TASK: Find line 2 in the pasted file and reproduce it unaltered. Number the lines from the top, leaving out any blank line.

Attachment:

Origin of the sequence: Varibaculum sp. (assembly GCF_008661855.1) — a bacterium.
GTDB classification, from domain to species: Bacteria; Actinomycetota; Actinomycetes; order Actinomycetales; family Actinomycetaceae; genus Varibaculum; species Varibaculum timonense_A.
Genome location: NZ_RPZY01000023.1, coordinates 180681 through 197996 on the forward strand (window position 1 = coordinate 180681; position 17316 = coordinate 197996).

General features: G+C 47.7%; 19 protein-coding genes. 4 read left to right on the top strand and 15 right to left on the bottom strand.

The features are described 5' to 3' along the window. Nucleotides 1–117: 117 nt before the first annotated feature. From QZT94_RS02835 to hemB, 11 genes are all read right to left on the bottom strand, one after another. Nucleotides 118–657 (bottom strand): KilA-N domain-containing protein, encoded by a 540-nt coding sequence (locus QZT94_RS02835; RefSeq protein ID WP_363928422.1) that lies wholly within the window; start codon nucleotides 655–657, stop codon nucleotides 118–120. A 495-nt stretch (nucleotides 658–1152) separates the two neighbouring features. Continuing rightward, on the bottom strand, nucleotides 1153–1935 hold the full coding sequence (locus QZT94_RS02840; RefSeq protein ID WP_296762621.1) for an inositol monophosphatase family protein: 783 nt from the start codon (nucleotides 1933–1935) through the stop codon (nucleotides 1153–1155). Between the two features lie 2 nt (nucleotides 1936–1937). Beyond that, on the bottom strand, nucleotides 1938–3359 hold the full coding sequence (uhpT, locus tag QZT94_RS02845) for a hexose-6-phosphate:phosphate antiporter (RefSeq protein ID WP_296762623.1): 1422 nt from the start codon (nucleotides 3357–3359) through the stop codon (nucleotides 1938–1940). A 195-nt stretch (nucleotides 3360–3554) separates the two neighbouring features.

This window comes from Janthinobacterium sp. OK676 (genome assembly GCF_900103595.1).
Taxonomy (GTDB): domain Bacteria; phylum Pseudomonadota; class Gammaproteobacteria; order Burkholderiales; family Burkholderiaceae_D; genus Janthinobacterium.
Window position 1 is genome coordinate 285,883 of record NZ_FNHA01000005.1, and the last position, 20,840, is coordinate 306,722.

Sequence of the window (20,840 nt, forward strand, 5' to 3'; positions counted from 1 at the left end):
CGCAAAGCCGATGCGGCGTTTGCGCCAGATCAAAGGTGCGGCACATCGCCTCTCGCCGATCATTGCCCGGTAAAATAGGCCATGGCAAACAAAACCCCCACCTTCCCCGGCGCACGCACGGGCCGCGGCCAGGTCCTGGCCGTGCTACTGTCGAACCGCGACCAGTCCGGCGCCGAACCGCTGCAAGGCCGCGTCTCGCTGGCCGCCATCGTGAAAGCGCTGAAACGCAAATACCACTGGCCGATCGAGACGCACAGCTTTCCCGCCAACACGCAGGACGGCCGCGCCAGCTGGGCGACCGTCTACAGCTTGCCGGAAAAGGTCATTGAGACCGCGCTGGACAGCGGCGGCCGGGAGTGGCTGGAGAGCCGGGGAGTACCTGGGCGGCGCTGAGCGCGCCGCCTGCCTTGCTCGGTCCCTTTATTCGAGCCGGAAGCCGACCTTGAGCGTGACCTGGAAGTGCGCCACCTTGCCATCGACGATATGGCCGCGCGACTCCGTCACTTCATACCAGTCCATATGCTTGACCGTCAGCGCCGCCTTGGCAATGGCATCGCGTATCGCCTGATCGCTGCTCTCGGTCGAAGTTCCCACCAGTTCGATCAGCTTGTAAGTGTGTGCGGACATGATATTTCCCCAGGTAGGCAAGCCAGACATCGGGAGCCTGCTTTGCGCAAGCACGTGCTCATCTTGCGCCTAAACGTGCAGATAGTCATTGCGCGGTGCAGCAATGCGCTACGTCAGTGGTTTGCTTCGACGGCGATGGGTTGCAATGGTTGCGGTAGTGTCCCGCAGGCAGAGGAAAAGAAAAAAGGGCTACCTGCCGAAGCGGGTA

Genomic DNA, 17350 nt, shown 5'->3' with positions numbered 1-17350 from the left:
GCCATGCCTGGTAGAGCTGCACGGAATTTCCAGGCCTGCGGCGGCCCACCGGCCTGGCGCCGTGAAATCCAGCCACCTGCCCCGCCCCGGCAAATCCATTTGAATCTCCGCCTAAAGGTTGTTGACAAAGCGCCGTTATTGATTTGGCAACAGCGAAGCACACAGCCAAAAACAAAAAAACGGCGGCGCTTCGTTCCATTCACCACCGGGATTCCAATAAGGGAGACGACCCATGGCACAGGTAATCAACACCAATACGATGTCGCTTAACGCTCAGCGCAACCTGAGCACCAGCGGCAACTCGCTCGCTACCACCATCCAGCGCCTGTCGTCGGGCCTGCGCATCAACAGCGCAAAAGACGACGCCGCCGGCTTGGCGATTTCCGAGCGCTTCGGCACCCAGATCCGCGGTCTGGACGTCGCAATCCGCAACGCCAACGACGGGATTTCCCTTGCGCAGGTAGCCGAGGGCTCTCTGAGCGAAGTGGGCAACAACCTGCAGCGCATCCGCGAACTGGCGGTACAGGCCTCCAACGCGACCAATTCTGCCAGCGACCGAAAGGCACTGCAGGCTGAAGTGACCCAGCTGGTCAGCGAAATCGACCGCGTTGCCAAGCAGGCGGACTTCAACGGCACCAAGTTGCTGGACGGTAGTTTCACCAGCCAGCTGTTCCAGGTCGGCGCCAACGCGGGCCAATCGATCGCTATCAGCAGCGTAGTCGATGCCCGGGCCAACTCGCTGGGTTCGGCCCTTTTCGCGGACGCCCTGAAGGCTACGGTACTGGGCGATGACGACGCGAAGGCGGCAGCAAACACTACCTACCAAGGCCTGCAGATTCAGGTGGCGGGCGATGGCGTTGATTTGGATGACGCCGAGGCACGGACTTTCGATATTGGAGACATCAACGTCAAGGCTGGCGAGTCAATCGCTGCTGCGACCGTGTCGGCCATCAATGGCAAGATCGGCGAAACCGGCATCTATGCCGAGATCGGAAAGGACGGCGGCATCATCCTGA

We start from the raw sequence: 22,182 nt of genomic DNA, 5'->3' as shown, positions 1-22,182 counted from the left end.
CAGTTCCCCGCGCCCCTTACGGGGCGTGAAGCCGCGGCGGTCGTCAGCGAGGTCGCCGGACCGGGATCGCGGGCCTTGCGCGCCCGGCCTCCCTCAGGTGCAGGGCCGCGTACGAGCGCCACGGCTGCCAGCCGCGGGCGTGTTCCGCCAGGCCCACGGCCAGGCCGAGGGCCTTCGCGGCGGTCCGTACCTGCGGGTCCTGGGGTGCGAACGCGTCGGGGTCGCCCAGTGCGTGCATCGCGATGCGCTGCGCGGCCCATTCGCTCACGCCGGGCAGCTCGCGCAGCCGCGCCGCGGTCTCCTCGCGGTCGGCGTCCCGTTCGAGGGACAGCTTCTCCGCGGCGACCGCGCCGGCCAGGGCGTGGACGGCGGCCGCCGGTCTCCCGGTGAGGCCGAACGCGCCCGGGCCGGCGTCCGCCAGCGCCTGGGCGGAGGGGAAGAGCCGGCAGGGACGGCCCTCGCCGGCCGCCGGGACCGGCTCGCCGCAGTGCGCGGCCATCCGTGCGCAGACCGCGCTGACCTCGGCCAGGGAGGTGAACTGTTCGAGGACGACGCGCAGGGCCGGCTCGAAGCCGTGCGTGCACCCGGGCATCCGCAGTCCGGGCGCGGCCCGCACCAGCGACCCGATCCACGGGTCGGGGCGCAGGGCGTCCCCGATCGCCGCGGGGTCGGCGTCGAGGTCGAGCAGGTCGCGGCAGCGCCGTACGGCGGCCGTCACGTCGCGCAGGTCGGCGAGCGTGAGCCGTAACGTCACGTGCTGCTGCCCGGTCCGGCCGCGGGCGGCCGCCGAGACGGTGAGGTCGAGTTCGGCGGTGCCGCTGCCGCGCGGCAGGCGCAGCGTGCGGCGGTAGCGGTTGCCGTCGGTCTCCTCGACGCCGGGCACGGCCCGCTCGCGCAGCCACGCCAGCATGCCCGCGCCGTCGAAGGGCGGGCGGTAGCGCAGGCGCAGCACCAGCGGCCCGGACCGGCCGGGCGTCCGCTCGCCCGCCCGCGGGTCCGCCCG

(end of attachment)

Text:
GTDB classification, from domain to species: Bacteria; Actinomycetota; Actinomycetes; order Actinomycetales; family Actinomycetaceae; genus Varibaculum; species Varibaculum timonense_A.